- Effect of medical marijuana use on leaves and disability accommodations
- When FMLA ends and ADA leave begins
Please contact Susan Westberry at email@example.com or 303.295.8273
THURSDAY, OCTOBER 26, 2017 | 12:00 – 1:00 PM MT
Antitrust and the Healthcare Industry
Presented by: Cory Talbot
Join us for a discussion of the basics of how antitrust law works in healthcare.
We’ll discuss ways to lower risks of antitrust violations in a number of contexts, including the following:
- Joint contracting among physician groups
- Joining with other providers to negotiate payer rates
- Agreeing with other physicians to boycott a payer
- Sharing price information
- Sharing pay information
Please contact Susan Westberry at firstname.lastname@example.org or 303.295.8273
THURSDAY, SEPTEMBER 28, 2017 | 12:00 – 1:00 PM MT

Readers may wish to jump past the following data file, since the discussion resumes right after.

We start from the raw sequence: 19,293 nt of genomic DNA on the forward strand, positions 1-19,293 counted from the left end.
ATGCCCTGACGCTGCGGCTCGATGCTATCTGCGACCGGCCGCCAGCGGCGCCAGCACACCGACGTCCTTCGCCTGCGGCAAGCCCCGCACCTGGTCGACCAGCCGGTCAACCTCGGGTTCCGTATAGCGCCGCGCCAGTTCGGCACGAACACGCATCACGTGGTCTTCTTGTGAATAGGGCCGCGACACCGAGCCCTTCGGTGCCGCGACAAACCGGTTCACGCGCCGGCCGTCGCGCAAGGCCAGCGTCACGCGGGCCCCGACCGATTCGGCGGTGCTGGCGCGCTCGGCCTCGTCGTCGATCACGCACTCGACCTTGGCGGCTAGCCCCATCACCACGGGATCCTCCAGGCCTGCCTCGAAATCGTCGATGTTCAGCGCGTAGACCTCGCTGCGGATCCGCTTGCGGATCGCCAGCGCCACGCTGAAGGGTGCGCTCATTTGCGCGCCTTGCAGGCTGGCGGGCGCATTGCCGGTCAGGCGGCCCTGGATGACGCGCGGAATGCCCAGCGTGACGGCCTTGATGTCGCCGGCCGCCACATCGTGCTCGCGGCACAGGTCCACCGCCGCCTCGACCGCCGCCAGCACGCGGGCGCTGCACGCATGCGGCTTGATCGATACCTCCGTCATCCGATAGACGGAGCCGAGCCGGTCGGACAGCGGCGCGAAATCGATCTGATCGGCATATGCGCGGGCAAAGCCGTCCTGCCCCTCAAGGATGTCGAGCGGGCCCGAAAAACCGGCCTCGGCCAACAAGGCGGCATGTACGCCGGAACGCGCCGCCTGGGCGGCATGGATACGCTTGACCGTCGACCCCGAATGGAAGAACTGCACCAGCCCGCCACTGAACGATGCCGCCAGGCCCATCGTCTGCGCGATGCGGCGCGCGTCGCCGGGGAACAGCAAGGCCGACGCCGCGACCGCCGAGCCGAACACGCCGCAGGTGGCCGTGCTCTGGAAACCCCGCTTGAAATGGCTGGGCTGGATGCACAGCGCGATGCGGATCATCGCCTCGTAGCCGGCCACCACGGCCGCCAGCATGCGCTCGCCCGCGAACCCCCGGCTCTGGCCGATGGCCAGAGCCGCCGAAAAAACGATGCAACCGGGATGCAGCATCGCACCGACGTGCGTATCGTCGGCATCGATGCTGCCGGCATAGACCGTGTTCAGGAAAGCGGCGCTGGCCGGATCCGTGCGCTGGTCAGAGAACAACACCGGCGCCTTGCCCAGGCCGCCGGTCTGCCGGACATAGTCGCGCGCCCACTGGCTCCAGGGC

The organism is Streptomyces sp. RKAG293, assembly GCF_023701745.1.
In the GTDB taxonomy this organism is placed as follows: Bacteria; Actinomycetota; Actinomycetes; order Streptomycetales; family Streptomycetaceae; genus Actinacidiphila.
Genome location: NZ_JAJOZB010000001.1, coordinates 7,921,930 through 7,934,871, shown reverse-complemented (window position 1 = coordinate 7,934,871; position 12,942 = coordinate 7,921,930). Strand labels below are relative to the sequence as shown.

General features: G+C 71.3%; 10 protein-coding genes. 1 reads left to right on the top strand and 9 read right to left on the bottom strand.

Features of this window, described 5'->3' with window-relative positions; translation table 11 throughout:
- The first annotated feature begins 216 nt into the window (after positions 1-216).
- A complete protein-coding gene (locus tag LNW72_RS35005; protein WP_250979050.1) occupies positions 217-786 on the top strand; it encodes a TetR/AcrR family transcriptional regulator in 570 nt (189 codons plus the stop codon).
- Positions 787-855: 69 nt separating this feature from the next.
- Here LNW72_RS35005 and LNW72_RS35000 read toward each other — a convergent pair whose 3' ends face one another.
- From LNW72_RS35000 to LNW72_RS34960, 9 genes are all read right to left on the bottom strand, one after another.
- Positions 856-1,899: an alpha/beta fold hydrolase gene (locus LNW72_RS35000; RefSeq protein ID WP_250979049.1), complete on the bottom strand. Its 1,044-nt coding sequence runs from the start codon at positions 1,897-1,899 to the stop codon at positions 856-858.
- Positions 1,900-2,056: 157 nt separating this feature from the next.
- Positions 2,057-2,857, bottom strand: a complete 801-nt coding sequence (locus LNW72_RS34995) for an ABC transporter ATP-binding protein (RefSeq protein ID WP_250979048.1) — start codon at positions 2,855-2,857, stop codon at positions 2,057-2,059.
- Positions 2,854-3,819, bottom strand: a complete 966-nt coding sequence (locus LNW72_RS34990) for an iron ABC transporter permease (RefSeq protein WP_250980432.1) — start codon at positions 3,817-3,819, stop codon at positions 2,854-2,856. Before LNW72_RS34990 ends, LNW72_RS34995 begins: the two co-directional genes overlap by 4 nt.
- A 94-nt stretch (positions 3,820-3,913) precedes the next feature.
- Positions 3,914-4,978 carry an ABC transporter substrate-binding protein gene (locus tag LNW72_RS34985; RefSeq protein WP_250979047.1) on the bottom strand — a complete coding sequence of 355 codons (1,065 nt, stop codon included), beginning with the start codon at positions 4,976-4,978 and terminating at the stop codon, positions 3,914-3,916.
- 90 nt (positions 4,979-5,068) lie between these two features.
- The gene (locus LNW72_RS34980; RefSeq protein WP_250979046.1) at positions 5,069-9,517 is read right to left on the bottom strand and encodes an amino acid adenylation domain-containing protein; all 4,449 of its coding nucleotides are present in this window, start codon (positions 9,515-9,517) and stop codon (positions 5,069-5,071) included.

Negotiating Healthy EHR and Healthcare IT Contracts: It’s Not Just HIPAA
Presented by: Rich Spilde
IT, EHR, software and other technology are complex. In addition to concerns about privacy and security, critical records and information must be available at the time you need it which requires careful crafting of responsibilities and performance standards for both the healthcare provider and the technology vendor. How do you strike the right balance of risks, successfully implement a solution, and establish a productive relationship with your technology provider?
In this webinar, we will address:
- Key risks and issues in EHR and Healthcare IT contracts, including issues associated with exiting existing EHR contracts;
- Practical advice regarding internal and external diligence, vendor selection, negotiation, and implementation process; and
- Who do you need on your team to make it all work?
Please contact Susan Westberry at email@example.com or 303.295.8273
SEPTEMBER 26, 2017
Police, Providers, Patients and HIPAA
Recent cases have highlighted the conflict that may occur when police seek access to patients or patient information. Here are some general guidelines for physicians and other healthcare providers when facing demands from police or other law enforcement officials.